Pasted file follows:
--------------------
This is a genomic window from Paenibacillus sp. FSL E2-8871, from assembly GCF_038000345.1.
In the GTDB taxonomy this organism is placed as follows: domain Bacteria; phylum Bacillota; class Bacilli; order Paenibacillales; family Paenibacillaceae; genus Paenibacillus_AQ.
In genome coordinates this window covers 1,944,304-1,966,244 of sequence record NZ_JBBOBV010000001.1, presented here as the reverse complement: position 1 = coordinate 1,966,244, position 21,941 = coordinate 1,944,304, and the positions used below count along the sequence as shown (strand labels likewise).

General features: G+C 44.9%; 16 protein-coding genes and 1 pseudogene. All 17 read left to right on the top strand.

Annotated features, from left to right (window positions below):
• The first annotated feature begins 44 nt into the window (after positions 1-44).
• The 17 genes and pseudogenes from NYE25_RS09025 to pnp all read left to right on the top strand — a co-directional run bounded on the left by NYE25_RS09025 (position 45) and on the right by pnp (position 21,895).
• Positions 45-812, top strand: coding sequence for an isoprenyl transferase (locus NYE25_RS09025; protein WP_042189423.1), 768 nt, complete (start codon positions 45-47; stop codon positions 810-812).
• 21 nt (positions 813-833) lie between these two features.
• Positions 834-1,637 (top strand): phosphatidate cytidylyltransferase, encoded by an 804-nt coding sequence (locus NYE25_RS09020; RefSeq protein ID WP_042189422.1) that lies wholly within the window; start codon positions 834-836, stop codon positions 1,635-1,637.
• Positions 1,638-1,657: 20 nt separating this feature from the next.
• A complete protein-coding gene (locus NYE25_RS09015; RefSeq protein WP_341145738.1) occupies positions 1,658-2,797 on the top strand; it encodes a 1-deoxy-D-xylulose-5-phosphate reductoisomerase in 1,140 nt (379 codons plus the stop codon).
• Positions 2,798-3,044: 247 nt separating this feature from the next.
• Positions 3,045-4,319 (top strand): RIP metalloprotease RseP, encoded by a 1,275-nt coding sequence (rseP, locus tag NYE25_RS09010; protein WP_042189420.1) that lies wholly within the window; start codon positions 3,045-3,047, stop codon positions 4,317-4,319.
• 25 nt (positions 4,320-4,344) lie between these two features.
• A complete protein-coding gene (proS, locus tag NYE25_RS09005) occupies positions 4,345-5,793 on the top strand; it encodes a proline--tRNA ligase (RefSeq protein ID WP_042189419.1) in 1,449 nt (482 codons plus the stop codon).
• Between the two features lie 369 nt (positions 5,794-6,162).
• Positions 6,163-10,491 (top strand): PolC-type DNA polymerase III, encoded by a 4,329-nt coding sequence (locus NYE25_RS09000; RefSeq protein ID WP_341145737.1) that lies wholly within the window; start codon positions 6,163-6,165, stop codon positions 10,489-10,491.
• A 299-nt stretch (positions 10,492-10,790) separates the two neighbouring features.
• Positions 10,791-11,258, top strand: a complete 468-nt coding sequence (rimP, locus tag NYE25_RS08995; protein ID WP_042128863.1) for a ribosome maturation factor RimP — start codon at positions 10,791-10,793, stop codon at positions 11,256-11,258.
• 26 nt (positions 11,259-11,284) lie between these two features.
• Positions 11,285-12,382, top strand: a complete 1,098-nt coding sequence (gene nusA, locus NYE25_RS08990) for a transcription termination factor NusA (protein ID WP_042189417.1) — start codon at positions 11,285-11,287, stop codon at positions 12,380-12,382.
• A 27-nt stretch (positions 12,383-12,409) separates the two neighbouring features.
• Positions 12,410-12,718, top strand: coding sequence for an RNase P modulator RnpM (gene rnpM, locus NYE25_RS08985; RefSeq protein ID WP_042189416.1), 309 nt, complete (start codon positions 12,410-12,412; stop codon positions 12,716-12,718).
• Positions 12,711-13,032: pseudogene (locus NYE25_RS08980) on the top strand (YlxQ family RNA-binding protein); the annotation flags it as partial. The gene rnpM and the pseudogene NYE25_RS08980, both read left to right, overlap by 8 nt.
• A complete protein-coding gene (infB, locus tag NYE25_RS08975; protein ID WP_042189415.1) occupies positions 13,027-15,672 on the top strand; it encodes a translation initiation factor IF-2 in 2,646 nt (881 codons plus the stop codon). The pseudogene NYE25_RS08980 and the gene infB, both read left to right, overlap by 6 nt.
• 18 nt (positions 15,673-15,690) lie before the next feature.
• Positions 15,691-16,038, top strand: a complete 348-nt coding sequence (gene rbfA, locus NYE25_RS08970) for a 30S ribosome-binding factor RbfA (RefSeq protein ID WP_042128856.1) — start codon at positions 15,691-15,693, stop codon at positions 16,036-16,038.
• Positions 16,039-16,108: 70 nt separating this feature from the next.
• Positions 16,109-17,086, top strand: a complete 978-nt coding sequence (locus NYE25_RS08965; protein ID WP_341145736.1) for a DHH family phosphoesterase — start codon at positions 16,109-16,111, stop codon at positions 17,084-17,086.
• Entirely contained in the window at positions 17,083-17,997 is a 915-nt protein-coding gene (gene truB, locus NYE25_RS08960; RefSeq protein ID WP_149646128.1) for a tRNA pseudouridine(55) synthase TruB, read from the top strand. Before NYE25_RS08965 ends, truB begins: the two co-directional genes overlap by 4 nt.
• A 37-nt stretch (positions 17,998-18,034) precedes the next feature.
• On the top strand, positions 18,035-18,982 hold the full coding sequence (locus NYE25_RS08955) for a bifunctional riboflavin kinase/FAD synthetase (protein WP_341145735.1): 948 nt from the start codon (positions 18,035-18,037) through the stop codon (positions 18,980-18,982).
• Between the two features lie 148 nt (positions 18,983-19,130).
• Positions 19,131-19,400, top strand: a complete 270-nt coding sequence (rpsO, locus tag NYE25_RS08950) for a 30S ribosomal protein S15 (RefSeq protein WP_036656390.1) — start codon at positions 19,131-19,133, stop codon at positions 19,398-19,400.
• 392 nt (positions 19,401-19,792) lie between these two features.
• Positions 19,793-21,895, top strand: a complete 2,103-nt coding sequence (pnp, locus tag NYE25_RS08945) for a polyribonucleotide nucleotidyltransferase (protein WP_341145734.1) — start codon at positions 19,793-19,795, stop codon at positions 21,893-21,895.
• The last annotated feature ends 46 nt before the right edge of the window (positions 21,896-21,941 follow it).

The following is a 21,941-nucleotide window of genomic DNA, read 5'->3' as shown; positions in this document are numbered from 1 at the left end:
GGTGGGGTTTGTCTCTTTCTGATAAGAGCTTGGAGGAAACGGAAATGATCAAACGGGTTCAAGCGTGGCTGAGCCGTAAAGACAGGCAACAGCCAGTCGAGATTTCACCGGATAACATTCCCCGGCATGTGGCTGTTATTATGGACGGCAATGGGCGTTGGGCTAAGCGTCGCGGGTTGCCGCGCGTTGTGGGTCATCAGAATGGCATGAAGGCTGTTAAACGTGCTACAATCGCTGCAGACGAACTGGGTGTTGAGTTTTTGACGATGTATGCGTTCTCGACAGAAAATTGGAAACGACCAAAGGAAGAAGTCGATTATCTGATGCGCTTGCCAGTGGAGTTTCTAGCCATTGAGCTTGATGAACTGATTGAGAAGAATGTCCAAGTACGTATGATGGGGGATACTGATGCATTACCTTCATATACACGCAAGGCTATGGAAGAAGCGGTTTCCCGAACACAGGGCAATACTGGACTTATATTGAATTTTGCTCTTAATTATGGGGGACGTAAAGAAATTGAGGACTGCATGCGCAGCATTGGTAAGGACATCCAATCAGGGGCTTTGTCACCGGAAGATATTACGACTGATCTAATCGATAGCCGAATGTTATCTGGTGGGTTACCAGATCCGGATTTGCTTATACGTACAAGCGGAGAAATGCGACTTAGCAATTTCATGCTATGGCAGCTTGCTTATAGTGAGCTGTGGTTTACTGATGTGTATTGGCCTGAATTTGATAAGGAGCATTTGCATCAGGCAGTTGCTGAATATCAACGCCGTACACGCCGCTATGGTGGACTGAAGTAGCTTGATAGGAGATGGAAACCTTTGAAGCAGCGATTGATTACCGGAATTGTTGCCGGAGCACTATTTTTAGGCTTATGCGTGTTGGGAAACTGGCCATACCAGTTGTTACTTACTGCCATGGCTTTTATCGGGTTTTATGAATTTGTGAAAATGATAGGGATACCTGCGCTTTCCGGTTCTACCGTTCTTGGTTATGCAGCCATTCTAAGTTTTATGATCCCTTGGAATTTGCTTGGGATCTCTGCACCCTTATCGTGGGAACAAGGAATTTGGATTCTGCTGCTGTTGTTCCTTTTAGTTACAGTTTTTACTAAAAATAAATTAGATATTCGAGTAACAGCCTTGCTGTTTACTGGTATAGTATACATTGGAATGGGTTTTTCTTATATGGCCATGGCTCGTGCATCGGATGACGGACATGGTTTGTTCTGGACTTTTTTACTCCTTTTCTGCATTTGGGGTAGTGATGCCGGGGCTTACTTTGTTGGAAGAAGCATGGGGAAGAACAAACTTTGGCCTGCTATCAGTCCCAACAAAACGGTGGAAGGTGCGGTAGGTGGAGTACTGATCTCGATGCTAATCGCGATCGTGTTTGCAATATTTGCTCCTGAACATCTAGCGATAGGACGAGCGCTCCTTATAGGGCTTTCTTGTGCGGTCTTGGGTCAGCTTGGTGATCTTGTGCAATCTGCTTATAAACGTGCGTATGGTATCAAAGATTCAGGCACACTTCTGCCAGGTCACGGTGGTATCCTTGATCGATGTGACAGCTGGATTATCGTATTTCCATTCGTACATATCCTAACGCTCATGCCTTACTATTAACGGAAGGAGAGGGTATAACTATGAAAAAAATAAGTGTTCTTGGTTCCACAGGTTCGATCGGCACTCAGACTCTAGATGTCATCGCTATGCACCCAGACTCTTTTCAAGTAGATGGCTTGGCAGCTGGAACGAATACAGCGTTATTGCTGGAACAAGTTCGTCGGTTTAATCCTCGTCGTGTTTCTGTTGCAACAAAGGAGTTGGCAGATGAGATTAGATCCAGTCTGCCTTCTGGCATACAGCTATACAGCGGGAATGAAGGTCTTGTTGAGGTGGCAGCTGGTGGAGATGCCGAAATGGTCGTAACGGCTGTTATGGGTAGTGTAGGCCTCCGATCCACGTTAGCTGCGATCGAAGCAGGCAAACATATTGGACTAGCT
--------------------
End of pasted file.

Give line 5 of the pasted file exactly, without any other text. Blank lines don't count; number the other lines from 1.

Annotated features, from left to right (window positions below):